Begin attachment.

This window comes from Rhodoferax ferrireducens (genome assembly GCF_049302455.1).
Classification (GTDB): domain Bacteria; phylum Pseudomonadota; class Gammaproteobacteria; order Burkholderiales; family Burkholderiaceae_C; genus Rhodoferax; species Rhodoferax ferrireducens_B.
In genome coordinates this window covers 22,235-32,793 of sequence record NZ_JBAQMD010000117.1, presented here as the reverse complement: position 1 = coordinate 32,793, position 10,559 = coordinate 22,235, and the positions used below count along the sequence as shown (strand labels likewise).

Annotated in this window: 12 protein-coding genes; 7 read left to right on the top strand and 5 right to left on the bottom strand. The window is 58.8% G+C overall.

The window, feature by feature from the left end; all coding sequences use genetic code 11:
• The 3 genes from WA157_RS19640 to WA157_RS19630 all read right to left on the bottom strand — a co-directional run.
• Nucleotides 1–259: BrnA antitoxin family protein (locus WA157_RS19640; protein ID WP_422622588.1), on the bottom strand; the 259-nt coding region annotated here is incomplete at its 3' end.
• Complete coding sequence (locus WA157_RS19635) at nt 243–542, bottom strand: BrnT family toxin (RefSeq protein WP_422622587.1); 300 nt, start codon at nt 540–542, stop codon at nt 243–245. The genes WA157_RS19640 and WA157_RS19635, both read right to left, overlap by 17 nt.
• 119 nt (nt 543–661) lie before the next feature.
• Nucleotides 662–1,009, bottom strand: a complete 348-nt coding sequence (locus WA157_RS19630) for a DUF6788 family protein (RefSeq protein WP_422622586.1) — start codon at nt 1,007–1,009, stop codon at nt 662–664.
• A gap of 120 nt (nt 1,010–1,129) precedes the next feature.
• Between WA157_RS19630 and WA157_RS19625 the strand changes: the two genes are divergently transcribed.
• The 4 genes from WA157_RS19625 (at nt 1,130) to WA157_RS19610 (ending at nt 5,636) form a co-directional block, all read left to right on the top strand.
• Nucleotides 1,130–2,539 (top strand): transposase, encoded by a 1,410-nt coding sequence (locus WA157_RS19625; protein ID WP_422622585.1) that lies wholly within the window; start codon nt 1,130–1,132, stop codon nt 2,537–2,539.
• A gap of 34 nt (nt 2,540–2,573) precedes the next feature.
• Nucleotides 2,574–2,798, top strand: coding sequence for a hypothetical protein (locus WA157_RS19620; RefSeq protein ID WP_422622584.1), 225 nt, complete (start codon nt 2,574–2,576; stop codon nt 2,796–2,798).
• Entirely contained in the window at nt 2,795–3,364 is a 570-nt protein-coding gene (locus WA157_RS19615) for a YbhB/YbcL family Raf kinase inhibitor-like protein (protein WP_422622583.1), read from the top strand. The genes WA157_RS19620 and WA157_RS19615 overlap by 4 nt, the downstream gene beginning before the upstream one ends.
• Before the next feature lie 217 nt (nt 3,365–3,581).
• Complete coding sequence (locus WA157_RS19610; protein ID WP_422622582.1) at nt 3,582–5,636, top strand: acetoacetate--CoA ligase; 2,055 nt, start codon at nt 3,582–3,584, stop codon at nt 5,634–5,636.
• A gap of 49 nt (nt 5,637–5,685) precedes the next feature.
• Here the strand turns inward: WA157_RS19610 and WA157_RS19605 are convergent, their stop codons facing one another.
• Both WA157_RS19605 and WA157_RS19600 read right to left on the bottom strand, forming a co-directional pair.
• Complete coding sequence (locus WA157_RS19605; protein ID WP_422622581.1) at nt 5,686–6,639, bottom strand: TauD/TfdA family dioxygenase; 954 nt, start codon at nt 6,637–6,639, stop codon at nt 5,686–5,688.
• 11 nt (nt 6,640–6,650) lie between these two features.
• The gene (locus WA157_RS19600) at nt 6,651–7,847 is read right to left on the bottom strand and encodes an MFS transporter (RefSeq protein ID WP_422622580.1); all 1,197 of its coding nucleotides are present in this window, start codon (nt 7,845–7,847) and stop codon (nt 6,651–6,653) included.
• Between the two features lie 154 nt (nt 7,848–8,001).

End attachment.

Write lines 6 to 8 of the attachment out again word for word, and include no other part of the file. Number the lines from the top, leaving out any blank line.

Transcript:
• The 3 genes from WA157_RS19640 to WA157_RS19630 all read right to left on the bottom strand — a co-directional run.
• Nucleotides 1–259: BrnA antitoxin family protein (locus WA157_RS19640; protein ID WP_422622588.1), on the bottom strand; the 259-nt coding region annotated here is incomplete at its 3' end.
• Complete coding sequence (locus WA157_RS19635) at nt 243–542, bottom strand: BrnT family toxin (RefSeq protein WP_422622587.1); 300 nt, start codon at nt 540–542, stop codon at nt 243–245. The genes WA157_RS19640 and WA157_RS19635, both read right to left, overlap by 17 nt.